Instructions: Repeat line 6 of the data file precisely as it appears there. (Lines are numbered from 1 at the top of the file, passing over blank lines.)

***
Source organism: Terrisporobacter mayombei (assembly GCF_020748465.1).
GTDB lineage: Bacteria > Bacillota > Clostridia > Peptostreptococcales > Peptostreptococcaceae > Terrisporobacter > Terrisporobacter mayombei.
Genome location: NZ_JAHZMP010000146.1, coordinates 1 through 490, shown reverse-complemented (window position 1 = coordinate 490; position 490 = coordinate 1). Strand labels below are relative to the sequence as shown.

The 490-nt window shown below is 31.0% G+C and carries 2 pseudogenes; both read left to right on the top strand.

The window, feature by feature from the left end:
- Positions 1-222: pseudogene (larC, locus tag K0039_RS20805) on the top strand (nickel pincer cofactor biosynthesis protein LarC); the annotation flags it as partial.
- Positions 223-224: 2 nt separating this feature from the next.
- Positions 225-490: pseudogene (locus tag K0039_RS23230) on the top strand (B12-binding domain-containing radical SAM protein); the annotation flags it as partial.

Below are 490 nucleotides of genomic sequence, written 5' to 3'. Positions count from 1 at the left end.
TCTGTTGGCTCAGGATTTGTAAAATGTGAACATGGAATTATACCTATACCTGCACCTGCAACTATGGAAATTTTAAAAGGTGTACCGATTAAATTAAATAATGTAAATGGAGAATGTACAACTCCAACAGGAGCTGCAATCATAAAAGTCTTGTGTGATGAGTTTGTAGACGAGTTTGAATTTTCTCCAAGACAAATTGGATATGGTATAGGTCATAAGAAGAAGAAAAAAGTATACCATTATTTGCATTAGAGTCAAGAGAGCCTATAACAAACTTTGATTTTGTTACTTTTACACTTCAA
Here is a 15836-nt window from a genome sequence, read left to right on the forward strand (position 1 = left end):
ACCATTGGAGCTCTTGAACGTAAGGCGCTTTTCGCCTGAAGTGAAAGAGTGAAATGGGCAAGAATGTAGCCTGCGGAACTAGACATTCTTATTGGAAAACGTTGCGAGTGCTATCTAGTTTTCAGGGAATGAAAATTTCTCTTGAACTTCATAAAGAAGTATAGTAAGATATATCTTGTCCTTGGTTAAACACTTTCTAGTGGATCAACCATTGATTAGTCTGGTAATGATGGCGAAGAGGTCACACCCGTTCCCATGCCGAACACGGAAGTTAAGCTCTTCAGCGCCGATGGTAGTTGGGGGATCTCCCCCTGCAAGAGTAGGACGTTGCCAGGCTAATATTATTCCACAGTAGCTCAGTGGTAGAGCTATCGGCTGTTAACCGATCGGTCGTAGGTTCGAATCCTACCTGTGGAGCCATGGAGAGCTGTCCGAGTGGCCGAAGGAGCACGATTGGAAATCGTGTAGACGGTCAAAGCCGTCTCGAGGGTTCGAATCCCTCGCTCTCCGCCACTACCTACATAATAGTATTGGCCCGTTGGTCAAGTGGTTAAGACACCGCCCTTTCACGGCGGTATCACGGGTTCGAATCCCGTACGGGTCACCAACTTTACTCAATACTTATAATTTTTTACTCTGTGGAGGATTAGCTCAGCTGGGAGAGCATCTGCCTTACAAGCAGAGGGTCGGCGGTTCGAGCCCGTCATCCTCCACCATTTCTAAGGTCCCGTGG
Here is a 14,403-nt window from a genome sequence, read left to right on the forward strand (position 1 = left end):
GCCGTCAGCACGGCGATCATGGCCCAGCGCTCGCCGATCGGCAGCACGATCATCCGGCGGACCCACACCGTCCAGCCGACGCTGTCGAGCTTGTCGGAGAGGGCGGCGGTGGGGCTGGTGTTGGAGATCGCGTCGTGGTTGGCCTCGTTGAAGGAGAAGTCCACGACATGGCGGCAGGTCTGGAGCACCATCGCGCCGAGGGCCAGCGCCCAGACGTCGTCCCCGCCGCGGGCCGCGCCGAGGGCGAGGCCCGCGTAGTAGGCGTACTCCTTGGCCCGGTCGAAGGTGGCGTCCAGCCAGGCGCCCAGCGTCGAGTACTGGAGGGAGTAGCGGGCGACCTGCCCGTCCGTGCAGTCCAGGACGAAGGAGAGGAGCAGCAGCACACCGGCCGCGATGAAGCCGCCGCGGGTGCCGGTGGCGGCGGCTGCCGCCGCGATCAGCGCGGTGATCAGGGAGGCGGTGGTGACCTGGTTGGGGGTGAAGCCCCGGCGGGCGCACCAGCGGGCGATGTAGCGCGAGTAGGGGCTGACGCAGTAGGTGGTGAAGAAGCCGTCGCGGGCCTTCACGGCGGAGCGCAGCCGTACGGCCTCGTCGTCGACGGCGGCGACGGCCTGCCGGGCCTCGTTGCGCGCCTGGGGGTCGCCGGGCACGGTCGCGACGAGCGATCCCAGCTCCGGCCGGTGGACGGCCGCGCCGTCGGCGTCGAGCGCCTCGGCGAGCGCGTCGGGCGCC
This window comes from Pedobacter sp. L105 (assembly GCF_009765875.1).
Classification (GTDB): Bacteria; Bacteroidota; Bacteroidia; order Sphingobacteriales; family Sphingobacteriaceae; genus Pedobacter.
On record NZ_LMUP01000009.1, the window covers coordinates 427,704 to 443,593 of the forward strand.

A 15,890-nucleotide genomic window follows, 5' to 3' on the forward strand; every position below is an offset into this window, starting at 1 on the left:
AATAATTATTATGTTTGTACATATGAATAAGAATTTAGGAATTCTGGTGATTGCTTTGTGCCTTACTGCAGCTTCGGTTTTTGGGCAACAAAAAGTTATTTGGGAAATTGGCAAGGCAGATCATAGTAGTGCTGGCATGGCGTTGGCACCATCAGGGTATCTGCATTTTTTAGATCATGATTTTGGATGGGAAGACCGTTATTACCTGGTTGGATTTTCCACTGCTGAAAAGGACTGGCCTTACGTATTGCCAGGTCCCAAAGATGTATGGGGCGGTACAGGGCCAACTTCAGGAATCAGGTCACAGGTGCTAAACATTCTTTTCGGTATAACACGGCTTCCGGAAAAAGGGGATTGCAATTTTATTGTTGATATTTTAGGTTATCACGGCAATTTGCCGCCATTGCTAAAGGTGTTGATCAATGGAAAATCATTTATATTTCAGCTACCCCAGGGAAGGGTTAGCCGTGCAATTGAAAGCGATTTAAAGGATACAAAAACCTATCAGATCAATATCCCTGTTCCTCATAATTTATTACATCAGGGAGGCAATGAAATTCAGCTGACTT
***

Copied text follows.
- Positions 1-222: pseudogene (larC, locus tag K0039_RS20805) on the top strand (nickel pincer cofactor biosynthesis protein LarC); the annotation flags it as partial.